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According to preliminary figures, Greeks withdrew 3 billion euros from banks during the month of December in comparison to only 220 million euros in November.

This is certainly a  big 13 fold jump and it can be easily correlated to the political uncertainty unfolding in the euro-zone member state. But are we seeing early sign of a Greek bank run? It is still a bit early to tell.

Mish reports that €600 million euros, a fifth of that  amount, was withdrawn on December 29th, the day that the presidential elections collapsed and  general elections were called.

Greeks go to the polls on January 25th, and there is a close race between the anti-bailout / anti-austerity left wing SYRIZA party and the center-right New Democracy party.

If the outcome is an outright  victory for SYRIZA’s Alexis Tsipras or a hung parliament in Athens, we could see bank withdrawals  accelerate.  Together with the early reports that Germany is willing to accept a Greek exit from the euro-zone, this could  elevate fear.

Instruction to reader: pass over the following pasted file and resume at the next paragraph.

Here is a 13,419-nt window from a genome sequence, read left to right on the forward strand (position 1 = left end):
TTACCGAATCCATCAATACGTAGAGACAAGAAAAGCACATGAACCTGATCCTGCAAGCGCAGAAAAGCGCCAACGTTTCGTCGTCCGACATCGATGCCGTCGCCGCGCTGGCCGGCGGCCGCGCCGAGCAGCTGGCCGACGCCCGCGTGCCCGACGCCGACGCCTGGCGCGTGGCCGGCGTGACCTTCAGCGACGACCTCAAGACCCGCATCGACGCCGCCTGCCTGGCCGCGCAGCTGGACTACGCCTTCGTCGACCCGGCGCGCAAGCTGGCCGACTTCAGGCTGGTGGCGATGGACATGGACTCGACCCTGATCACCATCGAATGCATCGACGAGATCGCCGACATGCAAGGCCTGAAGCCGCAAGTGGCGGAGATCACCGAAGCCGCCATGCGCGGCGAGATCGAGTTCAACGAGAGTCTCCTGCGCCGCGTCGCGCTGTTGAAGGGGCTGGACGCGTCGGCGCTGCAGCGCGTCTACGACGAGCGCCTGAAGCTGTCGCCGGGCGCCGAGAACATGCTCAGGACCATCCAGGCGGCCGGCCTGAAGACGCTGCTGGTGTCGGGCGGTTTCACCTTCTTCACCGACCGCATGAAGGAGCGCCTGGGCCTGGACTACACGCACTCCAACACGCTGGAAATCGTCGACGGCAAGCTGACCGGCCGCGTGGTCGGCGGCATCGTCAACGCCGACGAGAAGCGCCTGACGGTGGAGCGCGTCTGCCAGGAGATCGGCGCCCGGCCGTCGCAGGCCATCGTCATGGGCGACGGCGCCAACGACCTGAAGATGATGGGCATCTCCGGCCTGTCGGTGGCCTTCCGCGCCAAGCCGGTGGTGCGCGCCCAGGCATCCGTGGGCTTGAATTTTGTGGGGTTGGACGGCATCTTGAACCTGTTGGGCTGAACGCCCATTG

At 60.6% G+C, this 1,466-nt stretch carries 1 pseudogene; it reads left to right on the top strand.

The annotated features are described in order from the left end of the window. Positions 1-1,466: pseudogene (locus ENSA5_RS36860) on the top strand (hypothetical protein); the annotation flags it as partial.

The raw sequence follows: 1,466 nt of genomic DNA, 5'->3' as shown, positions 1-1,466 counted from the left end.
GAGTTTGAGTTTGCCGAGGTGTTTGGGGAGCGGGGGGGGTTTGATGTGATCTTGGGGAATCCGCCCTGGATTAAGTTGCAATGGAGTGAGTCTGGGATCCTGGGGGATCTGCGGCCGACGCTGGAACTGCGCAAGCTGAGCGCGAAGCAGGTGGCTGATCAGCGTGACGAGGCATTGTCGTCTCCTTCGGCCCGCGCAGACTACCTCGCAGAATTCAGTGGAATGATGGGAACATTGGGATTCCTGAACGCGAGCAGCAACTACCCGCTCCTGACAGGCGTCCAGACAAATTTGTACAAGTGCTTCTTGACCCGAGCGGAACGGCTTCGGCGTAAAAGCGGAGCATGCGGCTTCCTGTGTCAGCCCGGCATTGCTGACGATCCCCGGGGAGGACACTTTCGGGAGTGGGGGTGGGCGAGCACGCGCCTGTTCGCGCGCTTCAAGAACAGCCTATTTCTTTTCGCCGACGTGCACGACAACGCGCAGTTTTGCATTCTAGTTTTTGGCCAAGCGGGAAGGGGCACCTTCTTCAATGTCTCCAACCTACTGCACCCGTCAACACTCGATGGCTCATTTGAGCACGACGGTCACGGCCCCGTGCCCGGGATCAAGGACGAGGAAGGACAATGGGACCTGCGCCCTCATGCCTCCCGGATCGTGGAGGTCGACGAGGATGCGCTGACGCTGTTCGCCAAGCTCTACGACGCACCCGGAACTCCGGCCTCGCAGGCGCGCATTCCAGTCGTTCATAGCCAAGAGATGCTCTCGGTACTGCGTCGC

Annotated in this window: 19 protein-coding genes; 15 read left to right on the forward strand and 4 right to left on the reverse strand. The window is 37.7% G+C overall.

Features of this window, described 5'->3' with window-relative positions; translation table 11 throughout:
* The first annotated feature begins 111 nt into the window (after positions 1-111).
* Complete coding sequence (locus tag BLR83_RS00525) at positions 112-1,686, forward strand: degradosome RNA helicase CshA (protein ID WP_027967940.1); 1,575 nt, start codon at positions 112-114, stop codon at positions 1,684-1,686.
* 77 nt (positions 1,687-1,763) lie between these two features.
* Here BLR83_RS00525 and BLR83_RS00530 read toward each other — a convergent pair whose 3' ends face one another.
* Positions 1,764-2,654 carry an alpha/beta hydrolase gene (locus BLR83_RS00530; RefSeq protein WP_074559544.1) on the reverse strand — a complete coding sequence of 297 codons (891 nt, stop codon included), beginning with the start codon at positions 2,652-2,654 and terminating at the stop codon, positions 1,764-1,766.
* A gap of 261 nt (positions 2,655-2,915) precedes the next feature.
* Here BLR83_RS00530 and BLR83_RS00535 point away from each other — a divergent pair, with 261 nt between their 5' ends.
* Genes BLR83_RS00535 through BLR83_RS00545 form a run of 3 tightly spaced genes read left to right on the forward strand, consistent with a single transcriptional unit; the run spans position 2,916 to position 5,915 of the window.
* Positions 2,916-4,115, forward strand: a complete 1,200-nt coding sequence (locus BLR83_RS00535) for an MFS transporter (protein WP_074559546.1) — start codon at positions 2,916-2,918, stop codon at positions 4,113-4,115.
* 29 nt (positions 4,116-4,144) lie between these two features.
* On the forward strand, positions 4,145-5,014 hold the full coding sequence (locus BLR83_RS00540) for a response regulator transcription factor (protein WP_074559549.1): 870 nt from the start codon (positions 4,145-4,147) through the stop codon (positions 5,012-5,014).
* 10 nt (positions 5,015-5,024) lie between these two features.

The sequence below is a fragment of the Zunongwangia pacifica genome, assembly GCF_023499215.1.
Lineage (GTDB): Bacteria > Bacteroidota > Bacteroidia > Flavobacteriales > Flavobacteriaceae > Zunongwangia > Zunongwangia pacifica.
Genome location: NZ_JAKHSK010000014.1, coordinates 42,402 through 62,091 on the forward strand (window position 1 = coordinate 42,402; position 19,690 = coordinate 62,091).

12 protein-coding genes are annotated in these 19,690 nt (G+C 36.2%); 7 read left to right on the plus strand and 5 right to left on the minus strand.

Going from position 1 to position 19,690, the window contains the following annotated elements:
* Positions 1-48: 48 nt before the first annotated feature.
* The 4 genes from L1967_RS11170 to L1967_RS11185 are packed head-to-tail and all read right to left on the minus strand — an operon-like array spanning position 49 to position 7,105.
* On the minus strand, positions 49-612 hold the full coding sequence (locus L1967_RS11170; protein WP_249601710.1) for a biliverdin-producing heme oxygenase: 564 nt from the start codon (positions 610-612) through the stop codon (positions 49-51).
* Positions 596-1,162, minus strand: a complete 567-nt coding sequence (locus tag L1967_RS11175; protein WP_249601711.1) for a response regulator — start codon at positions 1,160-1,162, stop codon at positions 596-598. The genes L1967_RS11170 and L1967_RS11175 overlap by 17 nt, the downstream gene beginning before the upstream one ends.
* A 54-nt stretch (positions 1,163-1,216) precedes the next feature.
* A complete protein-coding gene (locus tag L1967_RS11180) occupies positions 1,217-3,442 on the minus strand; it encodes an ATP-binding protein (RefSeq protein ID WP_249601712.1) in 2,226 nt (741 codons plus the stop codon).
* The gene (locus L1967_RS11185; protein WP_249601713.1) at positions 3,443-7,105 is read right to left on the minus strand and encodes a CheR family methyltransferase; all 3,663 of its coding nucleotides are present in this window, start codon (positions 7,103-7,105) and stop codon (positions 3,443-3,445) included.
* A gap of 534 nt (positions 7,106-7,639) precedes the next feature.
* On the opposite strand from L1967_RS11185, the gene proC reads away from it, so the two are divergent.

Back in 2012, when the crisis was far more dramatic for the whole euro-zone, there was an airlift of euros to the country, meant to prevent a shortage of physical bank notes.

In Cyprus, capital controls were introduced together with the planned haircut on bank deposits there in 2013.

Both outcomes seem unlikely at the moment. And at the moment, the focus is still on the ECB meeting on January 22nd, when  the ECB is expected to introduce a €500 billion QE program, in which it buys bonds,  excluding Greek ones.

But as the January 25th elections draw near, we could certainly see the euro react to any opinion poll and every report about withdrawals from Greek banks.

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